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There are fewer Ubin Orang Pulau left.

On Saturday, 6th January, the Ubin Orang Pulau attended their first funeral for 2024 following the passing of Cik Mohamed Bin Siron — more affectionately known as Atan Leggong. Just last year, the Ubin Orang Pulau bade their final farewells to eight of their beloved friends, neighbours and family; in what appears to be the most deaths of Ubin Orang Pulau in recent years.

Since the start of the decade, nearly twenty Ubin Orang Pulau have passed away. May Allah (swt) bless their souls and grant them the highest level of Paradise. Ameen.


Mohamed (Atan Leggong) Bin Siron


Giman (Giman Tonggek)

Halimah Binti Ghani

Hj. Abdullah Bin Hj. Salleh

Hj. Musa Bin Sulong (Awang Minyak)

Kamisah (Peah) Binti Seman

Muhammad (Bujang) Bin Sulong

Rahman Bin Sawall

Rasman Shah Bin Sawall


Alisah Binti Hamid

Hjh. Yang Alijah Binti Pengaji

Senin Bin Hj. Abdullah


Aloyah (Kak Ngah) Binti Othman

Awang Bin Pengaji

Badrul Hisham Bin Sidek


Fauziah Binti Yusof

Hjh. Safiah Binti Taib

Rahman (Aman Desin) Bin Suraton

Sidek Bin Hj. Arsyad

(The list is non-exhaustive as there could be Ubin Orang Pulau whose deaths were not informed to me)

"Dah makin kurang dah orang pulau kita"

This phrase uttered by the community — "there are fewer of us left" — after every funeral holds a lot of weight as it reflects the grim reality on the fate of the Ubin Orang Pulau. With each Ubin Orang Pulau who has passed on, the rich vaults of indigenous knowledge, skills, and stories of Pulau Ubin — that unless were passed on to their next-of-kin — would be buried together with them. But for those who were fortunate enough to learn these indigenous knowledge from our forefathers before they have left us, keeping them alive today remains an uphill challenge.

To keep up with Singapore's violent rate of urbanisation over the past five decades, various policies and prohibitions were imposed to maintain Singapore's appeal as a sparkling clean metropolis; in a narrative which seems to actively steer Singapore away from its history and inalienable identity as a nation of islands. With Singapore's ever-evolving land- (and sea-) scape due to reclamation and redevelopment projects, the number of places where people are permitted to fish and forage have dwindled significantly over the past five decades. Yet, for the limited green and blue spaces that we have left, it has become commonplace for us to stumble across a "No Fishing", "No Casting of Nets", or "No Catching of Marine Creatures" signs along our coastlines, rivers, and even longkangs.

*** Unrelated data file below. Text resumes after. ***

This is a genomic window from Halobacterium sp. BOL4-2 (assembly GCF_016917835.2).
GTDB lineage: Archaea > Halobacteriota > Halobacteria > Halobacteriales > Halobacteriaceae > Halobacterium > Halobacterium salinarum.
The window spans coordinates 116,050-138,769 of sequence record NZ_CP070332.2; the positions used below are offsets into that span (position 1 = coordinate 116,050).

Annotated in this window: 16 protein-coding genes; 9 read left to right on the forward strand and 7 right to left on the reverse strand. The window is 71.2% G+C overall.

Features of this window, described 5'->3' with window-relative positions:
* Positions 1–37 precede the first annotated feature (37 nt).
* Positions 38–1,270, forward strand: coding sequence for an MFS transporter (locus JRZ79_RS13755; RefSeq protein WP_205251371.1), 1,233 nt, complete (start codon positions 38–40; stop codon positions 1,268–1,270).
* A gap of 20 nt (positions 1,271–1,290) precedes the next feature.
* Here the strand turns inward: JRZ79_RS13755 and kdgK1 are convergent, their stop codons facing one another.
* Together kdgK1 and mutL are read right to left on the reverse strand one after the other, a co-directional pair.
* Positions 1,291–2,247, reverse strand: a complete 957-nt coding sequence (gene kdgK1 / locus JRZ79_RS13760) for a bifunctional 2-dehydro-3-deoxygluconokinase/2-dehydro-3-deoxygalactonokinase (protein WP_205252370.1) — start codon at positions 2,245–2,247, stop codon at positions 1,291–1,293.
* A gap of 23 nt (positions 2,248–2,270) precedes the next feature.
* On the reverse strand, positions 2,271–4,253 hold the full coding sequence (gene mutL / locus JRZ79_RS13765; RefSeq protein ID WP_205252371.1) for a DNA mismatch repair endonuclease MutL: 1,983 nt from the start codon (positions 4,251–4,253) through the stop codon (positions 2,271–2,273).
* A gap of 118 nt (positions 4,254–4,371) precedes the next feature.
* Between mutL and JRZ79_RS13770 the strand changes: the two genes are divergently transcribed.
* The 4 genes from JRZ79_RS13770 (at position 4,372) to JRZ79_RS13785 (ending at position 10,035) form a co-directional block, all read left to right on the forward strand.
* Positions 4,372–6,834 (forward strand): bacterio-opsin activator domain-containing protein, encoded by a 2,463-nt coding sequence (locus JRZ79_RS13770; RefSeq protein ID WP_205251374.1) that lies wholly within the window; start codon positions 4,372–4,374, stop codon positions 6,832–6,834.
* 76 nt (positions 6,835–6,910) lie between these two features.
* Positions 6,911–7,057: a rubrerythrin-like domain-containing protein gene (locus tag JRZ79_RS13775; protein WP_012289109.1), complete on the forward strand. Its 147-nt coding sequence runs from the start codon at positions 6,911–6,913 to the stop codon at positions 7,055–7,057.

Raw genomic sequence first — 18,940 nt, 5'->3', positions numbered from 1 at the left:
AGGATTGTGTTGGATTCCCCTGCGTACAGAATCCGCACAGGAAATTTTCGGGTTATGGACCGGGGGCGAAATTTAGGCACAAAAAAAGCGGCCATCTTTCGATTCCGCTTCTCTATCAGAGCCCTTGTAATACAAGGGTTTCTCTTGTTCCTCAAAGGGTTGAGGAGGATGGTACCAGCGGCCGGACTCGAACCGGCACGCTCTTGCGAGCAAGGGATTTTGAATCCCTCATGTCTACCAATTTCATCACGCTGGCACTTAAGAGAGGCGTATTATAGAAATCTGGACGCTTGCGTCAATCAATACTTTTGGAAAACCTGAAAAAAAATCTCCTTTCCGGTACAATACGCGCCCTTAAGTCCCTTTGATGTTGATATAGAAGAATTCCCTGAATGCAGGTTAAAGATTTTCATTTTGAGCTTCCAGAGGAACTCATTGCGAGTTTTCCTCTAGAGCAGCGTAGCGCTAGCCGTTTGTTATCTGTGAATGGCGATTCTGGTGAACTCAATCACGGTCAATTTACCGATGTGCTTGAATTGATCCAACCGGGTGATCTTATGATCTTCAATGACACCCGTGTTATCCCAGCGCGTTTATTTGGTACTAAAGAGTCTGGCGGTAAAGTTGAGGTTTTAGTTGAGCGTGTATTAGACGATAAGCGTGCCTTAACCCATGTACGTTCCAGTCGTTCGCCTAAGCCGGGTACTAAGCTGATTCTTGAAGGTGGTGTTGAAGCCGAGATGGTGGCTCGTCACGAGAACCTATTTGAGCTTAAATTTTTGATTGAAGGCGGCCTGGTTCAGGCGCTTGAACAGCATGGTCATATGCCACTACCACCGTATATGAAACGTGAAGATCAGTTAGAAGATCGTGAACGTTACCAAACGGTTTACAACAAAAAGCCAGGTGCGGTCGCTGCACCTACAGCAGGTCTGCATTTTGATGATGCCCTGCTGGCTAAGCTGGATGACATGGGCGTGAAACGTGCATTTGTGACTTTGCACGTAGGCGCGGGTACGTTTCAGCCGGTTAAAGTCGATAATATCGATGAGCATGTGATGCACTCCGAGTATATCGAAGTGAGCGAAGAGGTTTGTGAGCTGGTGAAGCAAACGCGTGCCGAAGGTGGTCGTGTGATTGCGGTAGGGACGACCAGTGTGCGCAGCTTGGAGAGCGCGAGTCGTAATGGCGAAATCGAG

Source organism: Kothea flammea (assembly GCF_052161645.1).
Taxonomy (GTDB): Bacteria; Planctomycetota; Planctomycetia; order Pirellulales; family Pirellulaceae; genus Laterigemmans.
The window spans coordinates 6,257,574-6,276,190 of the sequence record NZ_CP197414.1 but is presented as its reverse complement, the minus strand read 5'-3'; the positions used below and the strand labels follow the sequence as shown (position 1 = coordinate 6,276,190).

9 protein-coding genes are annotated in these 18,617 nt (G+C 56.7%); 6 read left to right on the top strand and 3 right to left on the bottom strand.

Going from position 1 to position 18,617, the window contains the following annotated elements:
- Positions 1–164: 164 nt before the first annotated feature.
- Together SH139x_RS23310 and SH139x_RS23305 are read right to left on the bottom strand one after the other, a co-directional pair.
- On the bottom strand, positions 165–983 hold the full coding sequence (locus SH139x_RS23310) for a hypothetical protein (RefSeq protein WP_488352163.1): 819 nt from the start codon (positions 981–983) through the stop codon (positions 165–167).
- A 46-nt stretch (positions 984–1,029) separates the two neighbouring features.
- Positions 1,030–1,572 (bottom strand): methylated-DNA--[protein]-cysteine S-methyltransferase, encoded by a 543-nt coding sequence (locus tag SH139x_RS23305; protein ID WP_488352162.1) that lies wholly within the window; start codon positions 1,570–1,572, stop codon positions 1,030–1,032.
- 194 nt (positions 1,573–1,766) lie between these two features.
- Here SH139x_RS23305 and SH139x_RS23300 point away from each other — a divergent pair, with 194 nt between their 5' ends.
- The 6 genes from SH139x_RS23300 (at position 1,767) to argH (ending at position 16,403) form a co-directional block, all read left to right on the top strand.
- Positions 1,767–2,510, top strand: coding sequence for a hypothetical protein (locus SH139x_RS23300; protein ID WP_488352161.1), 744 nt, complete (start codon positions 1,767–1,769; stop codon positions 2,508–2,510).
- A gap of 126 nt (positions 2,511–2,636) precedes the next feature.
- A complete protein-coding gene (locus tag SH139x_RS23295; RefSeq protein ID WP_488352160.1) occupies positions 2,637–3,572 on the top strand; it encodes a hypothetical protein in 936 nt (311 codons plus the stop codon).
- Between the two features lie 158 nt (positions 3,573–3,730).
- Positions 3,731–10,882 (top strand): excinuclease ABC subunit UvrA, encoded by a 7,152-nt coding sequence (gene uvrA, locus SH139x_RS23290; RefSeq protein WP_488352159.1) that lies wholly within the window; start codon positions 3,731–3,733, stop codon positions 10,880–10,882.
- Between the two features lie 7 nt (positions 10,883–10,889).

Closer to home on Pulau Ubin, Sungei Durian — the river that brought about the namesake of Singapore's last surviving Orang Pulau kampung — has been fenced up and made inaccessible to the Ubin Orang Pulau for about two years now. This is in preparation for the development of the OCBC Mangrove Park slated for completion in 2026. It remains uncertain if the Ubin Orang Pulau could return to Sungei Durian to fish and forage again, because as history painfully reminds us through the gazetting of Chek Jawa and Pulau Sekodok into nature reserves, the Ubin Orang Pulau would have to say goodbye to yet another important place of sustenance for them in their own backyards.

The Ubin Orang Pulau are sometimes painfully reminded of the disparity of how natural heritage is often always prioritised over cultural heritage on their island home. As what my interactions with the Ubin Orang Pulau over the past five years — those still around or whom have since passed on — have taught me: natural and cultural heritage are inseparable. We depend on nature to provide for us, and to a certain extent, nature depend on us to provide for her to maintain the balance in the ecosystem. Today, we could witness just some of the repercussions of such neglect in Kampung Sungei Durian.

The lack of buffer zones between the forests and the kampung have led to heightened incidents of human-wildlife conflict. For example, macaques — which population was once kept under control by the Ubin Orang Pulau and were afraid to come close to people because of their measures — could now brazenly encroach into the houses; stealing food, disrupting lives and pose a potential safety threat to the Ubin Orang Pulau. Additionally, many more houses in the Malay kampung have fallen into severe disrepair as plans for some of their restoration have yet to materialise after years. The Ubin Orang Pulau's morale of seeing through the completion of their ancestral houses diminishes with each passing year of inaction, and with each passing of their family members.

The fewer Ubin Orang Pulau left, the quieter our voices become.

Yes, we can learn these indigenous knowledge so that their stories continue to live with us, but what good is knowledge if you can merely learn it, but not live it? I can learn how to build a kampung house, but what good is there if I cannot build one anymore. I can learn how to forage for intertidal creatures, but what good is there if it's been made illegal? I worry for the day when it is not that there are fewer Ubin Orang Pulau left, but when there are no more of us around.

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